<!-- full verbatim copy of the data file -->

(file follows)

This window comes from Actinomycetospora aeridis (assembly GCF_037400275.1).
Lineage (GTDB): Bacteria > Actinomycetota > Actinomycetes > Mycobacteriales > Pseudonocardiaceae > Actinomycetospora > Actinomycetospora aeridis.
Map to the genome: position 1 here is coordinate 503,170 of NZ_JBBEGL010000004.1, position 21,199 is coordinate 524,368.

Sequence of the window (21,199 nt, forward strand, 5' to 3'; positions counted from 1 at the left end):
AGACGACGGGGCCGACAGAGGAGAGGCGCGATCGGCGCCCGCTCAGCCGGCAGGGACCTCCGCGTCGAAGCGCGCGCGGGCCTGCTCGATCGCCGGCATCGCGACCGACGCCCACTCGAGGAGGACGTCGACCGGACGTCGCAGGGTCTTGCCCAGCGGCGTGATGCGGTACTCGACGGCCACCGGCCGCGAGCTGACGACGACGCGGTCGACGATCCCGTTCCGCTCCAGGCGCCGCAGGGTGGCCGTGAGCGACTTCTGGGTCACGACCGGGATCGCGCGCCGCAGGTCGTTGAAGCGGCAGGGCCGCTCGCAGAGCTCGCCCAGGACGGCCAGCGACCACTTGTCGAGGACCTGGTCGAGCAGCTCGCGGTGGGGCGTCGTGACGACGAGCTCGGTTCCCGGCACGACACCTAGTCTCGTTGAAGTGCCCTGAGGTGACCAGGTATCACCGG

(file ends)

This window comes from Actinomycetospora aeridis (assembly GCF_037400275.1).
Lineage (GTDB): Bacteria > Actinomycetota > Actinomycetes > Mycobacteriales > Pseudonocardiaceae > Actinomycetospora > Actinomycetospora aeridis.
Map to the genome: position 1 here is coordinate 503,170 of NZ_JBBEGL010000004.1, position 21,199 is coordinate 524,368.

Sequence of the window (21,199 nt, forward strand, 5' to 3'; positions counted from 1 at the left end):
AGACGACGGGGCCGACAGAGGAGAGGCGCGATCGGCGCCCGCTCAGCCGGCAGGGACCTCCGCGTCGAAGCGCGCGCGGGCCTGCTCGATCGCCGGCATCGCGACCGACGCCCACTCGAGGAGGACGTCGACCGGACGTCGCAGGGTCTTGCCCAGCGGCGTGATGCGGTACTCGACGGCCACCGGCCGCGAGCTGACGACGACGCGGTCGACGATCCCGTTCCGCTCCAGGCGCCGCAGGGTGGCCGTGAGCGACTTCTGGGTCACGACCGGGATCGCGCGCCGCAGGTCGTTGAAGCGGCAGGGCCGCTCGCAGAGCTCGCCCAGGACGGCCAGCGACCACTTGTCGAGGACCTGGTCGAGCAGCTCGCGGTGGGGCGTCGTGACGACGAGCTCGGTTCCCGGCACGACACCTAGTCTCGTTGAAGTGCCCTGAGGTGACCAGGTATCACCGG